"Your media is not really as fair as it used to be," came another voice from among the crowd of women clad in the black abaya who gathered in an amphitheatre on Tuesday to "exchange" views with the American visitor.
... "We can change, we are going to change, but not by force from outside," Leen Assassa, a 19-year-old student of interior design who holds dual Syrian and British nationality, later told AFP. She was covered from head to toe like her Saudi peers.
"America is trying to force its own opinion on us; the change will come from us," Assassa added.
The "image marketing approach" – a luncheon to make clear that we're really good folks in America - fell flat -
Well, Hughes doesn't have any authority to do that. She was treated with what might call "polite contempt" - she was of no significance.
Prominent Egyptians told the Bush administration's public relations guru yesterday that the United States can improve its image in the Middle East only by changing its policies.
The intellectuals and civil society leaders cited policies on Iraq, Iran, Syria, the Israeli-Palestinian conflict and what they said was inconsistent U.S. treatment of repressive Arab governments.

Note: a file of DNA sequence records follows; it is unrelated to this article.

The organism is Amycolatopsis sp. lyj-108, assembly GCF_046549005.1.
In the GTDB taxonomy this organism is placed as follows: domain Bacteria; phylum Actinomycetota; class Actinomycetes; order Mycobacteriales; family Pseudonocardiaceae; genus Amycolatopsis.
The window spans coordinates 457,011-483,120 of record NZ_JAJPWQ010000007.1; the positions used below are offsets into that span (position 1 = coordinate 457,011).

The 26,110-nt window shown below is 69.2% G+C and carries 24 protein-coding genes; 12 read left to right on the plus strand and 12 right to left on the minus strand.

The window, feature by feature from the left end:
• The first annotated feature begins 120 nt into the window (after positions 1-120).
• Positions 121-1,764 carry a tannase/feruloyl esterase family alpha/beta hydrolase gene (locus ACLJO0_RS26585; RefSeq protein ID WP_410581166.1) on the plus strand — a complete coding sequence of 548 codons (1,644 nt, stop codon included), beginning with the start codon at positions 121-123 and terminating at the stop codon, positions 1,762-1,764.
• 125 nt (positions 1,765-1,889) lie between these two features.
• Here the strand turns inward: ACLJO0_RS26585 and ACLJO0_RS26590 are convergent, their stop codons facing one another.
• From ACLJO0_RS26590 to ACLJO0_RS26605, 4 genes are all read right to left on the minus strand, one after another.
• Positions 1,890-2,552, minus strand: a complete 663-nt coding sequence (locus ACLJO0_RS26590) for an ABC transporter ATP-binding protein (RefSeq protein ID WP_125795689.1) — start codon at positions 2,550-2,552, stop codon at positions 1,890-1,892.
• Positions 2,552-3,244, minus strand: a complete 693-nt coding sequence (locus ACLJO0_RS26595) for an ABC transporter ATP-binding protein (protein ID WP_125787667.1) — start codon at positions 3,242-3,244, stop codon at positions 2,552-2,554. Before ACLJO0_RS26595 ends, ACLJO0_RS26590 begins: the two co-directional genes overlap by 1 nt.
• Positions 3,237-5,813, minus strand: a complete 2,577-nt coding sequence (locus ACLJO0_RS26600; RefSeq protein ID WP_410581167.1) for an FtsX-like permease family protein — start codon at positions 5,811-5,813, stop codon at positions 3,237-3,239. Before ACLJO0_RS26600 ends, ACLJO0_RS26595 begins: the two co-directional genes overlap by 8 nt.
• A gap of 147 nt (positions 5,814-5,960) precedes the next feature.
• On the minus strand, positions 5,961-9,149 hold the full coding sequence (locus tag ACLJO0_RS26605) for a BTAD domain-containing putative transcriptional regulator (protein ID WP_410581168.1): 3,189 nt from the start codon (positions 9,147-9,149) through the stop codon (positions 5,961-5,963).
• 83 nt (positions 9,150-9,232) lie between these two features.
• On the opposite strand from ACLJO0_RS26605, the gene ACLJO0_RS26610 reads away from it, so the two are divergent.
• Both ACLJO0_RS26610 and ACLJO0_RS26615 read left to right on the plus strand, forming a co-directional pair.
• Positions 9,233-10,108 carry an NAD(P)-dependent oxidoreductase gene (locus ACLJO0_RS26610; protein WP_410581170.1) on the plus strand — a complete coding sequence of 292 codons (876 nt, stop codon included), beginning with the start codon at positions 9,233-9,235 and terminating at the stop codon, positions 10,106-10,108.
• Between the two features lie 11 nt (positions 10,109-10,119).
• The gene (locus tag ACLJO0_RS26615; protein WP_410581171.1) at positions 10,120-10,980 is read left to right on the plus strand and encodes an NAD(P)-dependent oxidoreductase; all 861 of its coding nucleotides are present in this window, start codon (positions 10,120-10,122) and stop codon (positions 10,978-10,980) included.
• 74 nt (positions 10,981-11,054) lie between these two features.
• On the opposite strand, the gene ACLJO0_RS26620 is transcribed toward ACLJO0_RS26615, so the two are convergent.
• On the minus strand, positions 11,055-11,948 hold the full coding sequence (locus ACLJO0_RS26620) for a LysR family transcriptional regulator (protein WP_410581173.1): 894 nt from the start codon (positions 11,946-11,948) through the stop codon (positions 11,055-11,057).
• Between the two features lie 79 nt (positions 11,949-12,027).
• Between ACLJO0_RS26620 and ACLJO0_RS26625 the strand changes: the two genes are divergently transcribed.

"You cannot separate them (image and policies). They have to go hand in hand ... You cannot sell an image while the policies are not there," said Mohamed Kamal, one of the guests at a lunch hosted by US Under Secretary of State Karen Hughes.
"If you really want to change the perception, you have to change the policies," added Lamees al-Hadidi, an independent journalist who also attended the meeting.
An Egyptian government newspaper also said that Hughes's mission to improve Washington's image abroad was bound to fail unless she could promise changes in US policy.
She tried to be nice but they brought up the war -
Sent to improve America's image in the Muslim world, President Bush's public relations chief stressed the need for better dialogue in her brief address Wednesday to Turkish women activists. What Karen Hughes got back was a barrage of criticism about the U.S. war in Iraq.